As of May 21, 2014, plaintiff knew she had sepsis and faced amputations; however, it appears that neither she nor her doctors were clear as to the underlying cause of her injury: that failure to diagnose and/or treat her abdominal pain resulted in bowel perforation and subsequent sepsis. Because the record does not show when plaintiff was or should have been aware that the North Central Family Medical Clinic’s alleged failure to diagnose her abdominal pain/Crohn’s disease may have caused her injury, there is a genuine issue as to whether plaintiff knew the underlying cause of her injury more than two years before she filed her claim on June 14, 2016.
The court denies the government’s motion for summary judgment. However, neither equitable tolling nor the continuous treatment doctrine applies.
The complaint fails to include allegations regarding plaintiff’s incapacitation or inability to file prior to June 14, 2016; therefore, she is not entitled to equitable tolling of the statute of limitations.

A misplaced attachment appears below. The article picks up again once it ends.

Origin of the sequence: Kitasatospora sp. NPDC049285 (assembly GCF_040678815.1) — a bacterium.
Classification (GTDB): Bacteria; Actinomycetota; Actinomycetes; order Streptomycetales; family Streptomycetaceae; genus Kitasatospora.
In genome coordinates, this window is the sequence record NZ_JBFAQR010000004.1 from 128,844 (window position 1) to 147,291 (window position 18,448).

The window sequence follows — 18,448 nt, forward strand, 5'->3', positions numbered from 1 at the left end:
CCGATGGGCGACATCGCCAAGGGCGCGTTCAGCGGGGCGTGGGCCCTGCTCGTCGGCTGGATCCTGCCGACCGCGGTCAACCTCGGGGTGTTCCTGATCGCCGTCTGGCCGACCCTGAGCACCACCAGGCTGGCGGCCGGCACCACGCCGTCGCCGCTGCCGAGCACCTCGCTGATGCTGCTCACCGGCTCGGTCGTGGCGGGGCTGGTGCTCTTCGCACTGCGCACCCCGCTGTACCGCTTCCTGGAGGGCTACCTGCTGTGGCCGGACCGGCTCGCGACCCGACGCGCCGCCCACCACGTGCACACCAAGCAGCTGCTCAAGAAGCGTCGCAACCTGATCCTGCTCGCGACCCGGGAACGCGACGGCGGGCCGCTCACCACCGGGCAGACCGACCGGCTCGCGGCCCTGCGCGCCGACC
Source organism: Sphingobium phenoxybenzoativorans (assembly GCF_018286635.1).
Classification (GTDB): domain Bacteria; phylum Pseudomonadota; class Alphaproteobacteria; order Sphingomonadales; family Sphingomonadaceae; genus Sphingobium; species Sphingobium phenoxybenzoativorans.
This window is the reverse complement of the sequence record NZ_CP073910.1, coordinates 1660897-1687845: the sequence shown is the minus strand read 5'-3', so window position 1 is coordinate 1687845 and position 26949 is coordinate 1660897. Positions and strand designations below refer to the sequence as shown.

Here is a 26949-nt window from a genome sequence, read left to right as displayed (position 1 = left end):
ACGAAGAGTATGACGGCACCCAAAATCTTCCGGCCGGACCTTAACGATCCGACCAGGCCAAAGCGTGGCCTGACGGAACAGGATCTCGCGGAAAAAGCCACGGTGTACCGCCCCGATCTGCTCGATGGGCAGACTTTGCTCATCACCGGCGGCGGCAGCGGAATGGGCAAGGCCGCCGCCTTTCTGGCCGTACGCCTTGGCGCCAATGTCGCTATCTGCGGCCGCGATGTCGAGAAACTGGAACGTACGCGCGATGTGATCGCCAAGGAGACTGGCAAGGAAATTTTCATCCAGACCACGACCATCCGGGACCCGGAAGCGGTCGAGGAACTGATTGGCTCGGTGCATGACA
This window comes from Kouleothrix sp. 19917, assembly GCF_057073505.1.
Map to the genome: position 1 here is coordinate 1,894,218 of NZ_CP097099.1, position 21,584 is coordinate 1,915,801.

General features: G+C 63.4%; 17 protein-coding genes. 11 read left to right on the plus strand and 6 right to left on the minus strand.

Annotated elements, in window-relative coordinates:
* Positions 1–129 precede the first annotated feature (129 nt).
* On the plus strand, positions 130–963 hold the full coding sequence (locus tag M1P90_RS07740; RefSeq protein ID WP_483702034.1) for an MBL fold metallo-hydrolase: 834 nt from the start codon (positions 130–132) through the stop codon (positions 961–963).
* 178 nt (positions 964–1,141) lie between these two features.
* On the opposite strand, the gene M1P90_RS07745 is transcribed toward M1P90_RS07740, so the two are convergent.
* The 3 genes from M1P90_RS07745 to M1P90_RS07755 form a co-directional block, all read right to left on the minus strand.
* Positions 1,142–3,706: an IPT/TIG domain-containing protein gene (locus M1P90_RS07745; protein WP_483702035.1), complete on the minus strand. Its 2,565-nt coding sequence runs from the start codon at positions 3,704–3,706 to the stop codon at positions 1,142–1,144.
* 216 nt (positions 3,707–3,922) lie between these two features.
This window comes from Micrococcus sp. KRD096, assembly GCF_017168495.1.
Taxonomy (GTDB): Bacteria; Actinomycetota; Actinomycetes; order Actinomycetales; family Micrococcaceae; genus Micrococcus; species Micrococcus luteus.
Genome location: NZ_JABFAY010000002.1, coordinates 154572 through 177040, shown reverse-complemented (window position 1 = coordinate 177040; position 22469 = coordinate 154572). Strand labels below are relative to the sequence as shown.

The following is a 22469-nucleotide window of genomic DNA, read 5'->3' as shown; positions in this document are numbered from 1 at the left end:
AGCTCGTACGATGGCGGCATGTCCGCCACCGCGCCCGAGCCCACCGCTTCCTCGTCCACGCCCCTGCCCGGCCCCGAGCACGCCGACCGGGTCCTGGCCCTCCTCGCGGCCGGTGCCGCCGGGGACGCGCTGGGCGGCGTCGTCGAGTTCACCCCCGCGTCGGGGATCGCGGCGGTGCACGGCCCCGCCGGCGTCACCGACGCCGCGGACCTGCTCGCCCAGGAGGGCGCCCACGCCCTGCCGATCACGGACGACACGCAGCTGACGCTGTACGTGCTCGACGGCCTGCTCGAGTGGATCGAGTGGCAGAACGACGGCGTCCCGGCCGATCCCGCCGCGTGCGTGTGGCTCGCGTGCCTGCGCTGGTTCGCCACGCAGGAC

Although plaintiff continued to be treated at the North Central Family Medical Clinic for issues related to her hospitalization and amputations, there has been no showing she was seen at NCFMC for ongoing treatment of her Crohn’s disease in an effort to correct the injury. Even though plaintiff’s amputations were a result of the alleged failure to diagnose or treat Crohn’s disease, treatment at NCFMC after the amputations was not for Crohn’s. Therefore, the continuous treatment doctrine does not apply.
Knox v. United States (Lawyers Weekly No. 002-140-18, 21 pp.) (Cameron McGowan Currie, S.J.) 0:17-cv-00036; Ashley White Creech, Chad McGowan, Eve Schafer Goodstein and Jordan Christopher Calloway for plaintiff; Christie Newman, Marshall Prince, Todd Russell Flippin, William Benson Darwin Jr., Scott Sterling Addison, Kevin Lee Pratt, Tricia Morvan Derr, E. Douglas Pratt-Thomas, Steven Todd Moon, H. Spencer King III and Matthew Holmes Henrikson. D.S.C.